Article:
Failure-oblivious computing is a technique that enables computer programs to continue executing despite memory errors. The technique handles attempts to read invalid memory by returning a manufactured value to the program, and it ignores invalid writes. This is a great contrast to typical memory checkers, which inform the program of the error or abort the program. In failure-oblivious computing, no attempt is made to inform the program that an error occurred.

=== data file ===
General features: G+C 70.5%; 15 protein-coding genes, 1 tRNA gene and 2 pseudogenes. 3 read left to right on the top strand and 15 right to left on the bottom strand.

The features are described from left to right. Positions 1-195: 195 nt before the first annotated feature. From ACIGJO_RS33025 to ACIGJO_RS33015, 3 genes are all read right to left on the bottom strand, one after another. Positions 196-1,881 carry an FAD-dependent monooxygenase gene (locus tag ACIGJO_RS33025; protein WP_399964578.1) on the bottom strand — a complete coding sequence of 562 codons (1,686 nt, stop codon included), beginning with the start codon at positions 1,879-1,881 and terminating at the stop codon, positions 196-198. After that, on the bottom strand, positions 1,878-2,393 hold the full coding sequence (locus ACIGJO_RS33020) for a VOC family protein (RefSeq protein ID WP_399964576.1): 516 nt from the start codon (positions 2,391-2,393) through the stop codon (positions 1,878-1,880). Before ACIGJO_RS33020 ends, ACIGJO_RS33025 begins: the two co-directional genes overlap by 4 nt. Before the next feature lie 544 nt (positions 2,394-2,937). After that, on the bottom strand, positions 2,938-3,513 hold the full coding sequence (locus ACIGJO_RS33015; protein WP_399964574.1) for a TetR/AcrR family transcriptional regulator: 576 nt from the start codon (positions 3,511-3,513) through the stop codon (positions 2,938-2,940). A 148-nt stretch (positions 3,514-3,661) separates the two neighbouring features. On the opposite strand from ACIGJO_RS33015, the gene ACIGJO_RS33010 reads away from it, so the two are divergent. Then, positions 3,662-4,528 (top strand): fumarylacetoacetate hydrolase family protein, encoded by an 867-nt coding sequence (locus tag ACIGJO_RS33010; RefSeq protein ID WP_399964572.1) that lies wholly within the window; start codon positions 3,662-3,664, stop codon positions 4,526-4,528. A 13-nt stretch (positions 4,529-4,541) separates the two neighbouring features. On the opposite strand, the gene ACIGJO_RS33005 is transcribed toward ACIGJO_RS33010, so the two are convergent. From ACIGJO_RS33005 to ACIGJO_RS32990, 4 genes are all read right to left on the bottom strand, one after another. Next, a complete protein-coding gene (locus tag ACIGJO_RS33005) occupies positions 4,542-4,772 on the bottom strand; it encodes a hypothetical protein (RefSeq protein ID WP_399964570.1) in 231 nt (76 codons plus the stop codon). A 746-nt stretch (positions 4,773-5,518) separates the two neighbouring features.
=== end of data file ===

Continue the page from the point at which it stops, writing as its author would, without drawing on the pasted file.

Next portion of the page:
Failure-oblivious computing was developed by Martin Rinard and other researchers at the MIT Computer Science and Artificial Intelligence Laboratory. They introduced the concept at the 6th Symposium on Operating Systems Design and Implementation in 2004.

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